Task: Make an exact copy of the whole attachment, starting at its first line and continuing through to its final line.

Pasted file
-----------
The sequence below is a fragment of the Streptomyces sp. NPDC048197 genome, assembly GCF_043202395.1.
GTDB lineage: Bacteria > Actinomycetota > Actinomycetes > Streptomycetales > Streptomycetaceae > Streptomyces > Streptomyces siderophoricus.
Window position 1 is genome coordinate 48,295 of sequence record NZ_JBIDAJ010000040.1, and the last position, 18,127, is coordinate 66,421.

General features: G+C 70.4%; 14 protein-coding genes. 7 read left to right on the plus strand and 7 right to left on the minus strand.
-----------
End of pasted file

The sequence below is a fragment of the Streptomyces sp. NPDC048197 genome, assembly GCF_043202395.1.
GTDB lineage: Bacteria > Actinomycetota > Actinomycetes > Streptomycetales > Streptomycetaceae > Streptomyces > Streptomyces siderophoricus.
Window position 1 is genome coordinate 48,295 of sequence record NZ_JBIDAJ010000040.1, and the last position, 18,127, is coordinate 66,421.

General features: G+C 70.4%; 14 protein-coding genes. 7 read left to right on the plus strand and 7 right to left on the minus strand.